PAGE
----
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Health District receives recognition

As local health departments nationwide strive to protect the public from new and infectious diseases, bioterrorism, natural disasters, and other public health threats, the National Association of County and City Health Officials (NACCHO) has recognized the Central Shenandoah Health District for its ability to respond to public health emergencies.

The Central Shenandoah Health District met the comprehensive preparedness benchmarks required by Project Public Health Ready (PPHR), a unique partnership between NACCHO and the Centers for Disease Control and Prevention. Michael Keatts, district emergency planner, and Jonathan Falk, district epidemiologist, spearheaded the yearlong submission process.

“We are proud to have been recognized by Project Public Health Ready for our high level of preparedness,” said G. Douglas Larsen, MD, director of the Central Shenandoah Health District. “This recognition is a testament to our ongoing public health emergency preparedness efforts which are done in close cooperation with our local jurisdictions, hospitals and other community response partners. We will continue to improve our ability to quickly and effectively respond to any public health crisis occurring within any of the cities or counties throughout our health district.”

The Central Shenandoah Health District is comprised of the counties of Augusta, Bath, Highland, Rockbridge and Rockingham, and the cities of Buena Vista, Harrisonburg, Lexington, Staunton and Waynesboro.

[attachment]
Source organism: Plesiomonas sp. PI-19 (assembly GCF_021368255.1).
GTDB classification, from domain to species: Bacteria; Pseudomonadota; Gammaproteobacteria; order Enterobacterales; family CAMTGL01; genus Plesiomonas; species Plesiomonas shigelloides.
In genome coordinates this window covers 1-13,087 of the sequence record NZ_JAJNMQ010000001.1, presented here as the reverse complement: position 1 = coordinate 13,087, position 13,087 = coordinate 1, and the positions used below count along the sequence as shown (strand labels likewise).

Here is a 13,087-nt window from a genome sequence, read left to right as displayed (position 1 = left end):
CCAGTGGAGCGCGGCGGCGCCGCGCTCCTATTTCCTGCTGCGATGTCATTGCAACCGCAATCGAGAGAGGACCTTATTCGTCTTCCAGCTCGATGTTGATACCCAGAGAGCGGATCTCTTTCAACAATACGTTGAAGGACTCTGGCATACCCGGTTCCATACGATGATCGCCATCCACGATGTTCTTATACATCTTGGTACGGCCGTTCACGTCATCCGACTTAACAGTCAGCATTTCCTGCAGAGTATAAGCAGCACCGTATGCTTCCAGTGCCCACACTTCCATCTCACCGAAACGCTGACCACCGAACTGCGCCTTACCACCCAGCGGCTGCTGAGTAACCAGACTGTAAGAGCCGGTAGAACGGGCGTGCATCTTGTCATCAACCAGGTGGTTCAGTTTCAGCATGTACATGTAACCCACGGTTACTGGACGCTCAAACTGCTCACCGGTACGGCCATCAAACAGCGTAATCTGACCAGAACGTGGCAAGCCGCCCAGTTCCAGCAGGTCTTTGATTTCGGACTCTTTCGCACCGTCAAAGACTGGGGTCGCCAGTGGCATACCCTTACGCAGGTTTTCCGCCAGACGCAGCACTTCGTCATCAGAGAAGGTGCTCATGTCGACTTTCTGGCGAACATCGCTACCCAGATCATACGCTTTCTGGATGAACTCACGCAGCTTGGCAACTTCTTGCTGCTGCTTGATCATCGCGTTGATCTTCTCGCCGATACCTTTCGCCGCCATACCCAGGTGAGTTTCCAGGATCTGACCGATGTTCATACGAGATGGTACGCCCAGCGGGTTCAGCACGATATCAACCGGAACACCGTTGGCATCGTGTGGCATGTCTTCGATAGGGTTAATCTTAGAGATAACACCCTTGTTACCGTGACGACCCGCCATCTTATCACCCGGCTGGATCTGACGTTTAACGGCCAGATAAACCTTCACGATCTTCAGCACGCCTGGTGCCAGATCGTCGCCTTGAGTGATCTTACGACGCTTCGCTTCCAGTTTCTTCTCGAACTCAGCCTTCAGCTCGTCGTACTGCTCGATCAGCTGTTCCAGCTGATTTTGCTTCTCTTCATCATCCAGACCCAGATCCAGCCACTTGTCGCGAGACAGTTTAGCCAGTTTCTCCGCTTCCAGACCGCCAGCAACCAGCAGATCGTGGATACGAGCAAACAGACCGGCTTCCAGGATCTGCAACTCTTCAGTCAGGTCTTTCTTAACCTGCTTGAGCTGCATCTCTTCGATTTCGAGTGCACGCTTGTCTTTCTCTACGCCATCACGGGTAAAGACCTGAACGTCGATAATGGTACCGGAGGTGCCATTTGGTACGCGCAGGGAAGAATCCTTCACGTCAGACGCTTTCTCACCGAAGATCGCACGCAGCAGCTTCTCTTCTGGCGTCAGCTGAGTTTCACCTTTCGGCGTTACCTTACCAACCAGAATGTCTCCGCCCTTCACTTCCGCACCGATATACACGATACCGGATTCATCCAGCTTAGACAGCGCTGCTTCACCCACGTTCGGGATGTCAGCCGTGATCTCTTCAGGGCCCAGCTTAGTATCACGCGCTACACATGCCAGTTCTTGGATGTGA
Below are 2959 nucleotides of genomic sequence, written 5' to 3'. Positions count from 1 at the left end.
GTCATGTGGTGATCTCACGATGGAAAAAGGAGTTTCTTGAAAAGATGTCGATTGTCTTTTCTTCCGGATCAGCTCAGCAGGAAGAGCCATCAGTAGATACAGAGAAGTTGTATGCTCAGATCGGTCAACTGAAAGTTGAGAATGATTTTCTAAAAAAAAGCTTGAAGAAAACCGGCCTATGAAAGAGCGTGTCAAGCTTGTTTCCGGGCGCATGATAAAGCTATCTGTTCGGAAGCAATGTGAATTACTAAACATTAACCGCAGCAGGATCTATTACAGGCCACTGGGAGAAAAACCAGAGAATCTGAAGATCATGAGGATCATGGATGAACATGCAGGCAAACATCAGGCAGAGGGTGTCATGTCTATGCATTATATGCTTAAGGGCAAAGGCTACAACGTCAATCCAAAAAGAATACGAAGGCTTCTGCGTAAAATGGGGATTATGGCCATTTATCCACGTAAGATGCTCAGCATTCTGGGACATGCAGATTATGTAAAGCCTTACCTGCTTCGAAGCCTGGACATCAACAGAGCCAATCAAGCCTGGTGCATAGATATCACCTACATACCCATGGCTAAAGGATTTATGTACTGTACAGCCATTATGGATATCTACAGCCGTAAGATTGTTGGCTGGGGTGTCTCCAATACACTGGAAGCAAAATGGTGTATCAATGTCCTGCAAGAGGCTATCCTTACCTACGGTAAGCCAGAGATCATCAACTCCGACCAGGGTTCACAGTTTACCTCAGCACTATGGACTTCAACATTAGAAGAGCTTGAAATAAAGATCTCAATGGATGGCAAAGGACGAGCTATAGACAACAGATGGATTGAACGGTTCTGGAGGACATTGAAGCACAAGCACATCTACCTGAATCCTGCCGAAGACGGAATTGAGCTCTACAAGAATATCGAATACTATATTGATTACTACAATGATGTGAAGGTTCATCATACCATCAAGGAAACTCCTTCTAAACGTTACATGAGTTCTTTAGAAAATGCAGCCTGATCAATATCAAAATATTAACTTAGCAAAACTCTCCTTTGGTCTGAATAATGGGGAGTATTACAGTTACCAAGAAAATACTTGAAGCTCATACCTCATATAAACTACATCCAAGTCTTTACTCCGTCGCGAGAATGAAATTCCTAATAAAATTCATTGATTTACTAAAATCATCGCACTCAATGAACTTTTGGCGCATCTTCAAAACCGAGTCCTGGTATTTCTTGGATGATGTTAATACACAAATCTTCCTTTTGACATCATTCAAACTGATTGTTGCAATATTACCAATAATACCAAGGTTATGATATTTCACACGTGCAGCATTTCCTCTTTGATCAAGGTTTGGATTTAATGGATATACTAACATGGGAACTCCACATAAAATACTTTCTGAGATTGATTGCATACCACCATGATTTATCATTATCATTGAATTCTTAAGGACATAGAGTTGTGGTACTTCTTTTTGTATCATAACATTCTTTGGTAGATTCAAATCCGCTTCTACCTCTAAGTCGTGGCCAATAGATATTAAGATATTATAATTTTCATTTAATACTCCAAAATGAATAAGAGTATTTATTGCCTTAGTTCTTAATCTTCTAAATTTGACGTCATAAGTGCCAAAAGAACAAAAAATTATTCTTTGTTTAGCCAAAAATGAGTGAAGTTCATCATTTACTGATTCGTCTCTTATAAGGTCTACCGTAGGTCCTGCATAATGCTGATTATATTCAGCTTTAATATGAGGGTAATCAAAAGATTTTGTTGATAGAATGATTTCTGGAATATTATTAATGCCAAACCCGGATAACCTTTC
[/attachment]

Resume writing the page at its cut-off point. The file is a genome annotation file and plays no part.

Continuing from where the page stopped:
“I commend the Central Shenandoah Health District for being recognized as a model of public health emergency preparedness and joining many other Virginia Health Districts as a ‘Public Health Ready’ entity,” notes Dr. Marissa Levine, deputy commissioner for Public Health & Preparedness at the Virginia Department of Health. “Virginians are fortunate to have the Central Shenandoah Health District and the other health districts in the state reach this level of emergency readiness. Becoming “Public Health Ready” is a testament to the community effort needed to attain such a recognition,” Levine adds.

Local health departments recognized by PPHR undergo a thorough evaluation process by peer review. PPHR required the Central Shenandoah Health District to meet expectations in public health preparedness in three key areas: preparedness planning; workforce competency; and demonstration of all-hazards readiness through exercises or a response to a real event. The recognition confirms that the Central Shenandoah Health District has an emergency response plan in place, the plan is connected to other jurisdictional emergency response plans, agency staff members are trained and the plan is exercised and used during public health emergencies.

For more information on all Project Public Health Ready recognized sites and project tools and resources, go to

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